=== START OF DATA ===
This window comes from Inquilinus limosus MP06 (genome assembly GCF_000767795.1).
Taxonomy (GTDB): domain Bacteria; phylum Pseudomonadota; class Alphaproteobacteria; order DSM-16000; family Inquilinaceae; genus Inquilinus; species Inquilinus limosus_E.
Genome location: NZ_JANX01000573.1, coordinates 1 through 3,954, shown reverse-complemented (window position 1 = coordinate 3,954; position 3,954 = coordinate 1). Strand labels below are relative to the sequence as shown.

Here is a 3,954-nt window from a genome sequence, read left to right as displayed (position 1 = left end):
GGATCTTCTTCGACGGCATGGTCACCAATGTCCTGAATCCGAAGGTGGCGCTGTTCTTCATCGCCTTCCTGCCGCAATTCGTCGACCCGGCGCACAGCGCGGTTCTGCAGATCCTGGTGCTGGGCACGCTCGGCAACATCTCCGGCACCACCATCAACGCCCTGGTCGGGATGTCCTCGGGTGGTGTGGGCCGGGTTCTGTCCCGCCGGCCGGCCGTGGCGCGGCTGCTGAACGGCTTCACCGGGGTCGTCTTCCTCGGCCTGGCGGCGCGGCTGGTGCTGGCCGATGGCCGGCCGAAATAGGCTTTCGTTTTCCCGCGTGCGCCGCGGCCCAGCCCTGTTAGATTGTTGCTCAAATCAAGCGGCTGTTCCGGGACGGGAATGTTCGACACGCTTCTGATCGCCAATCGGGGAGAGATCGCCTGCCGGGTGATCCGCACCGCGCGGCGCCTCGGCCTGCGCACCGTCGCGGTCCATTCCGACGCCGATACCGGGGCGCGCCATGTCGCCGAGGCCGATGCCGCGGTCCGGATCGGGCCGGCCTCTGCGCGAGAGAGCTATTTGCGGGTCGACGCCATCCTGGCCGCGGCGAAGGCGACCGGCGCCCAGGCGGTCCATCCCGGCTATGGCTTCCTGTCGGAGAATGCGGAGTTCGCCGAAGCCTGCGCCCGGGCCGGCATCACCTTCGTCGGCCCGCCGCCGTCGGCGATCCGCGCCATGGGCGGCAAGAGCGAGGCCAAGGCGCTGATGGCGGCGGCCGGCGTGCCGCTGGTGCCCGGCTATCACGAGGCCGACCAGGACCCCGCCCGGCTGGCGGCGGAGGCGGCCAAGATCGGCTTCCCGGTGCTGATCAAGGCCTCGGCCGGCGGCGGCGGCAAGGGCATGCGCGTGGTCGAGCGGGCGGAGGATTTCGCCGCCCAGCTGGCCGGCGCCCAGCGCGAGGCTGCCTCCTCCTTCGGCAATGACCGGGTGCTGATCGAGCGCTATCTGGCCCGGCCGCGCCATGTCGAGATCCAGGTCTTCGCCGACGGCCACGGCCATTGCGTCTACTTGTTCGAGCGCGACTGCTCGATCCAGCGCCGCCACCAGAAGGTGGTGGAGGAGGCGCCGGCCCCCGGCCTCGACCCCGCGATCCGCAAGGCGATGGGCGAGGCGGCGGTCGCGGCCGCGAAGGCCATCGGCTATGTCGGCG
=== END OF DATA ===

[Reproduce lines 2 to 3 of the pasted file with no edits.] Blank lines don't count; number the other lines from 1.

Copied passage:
Taxonomy (GTDB): domain Bacteria; phylum Pseudomonadota; class Alphaproteobacteria; order DSM-16000; family Inquilinaceae; genus Inquilinus; species Inquilinus limosus_E.
Genome location: NZ_JANX01000573.1, coordinates 1 through 3,954, shown reverse-complemented (window position 1 = coordinate 3,954; position 3,954 = coordinate 1). Strand labels below are relative to the sequence as shown.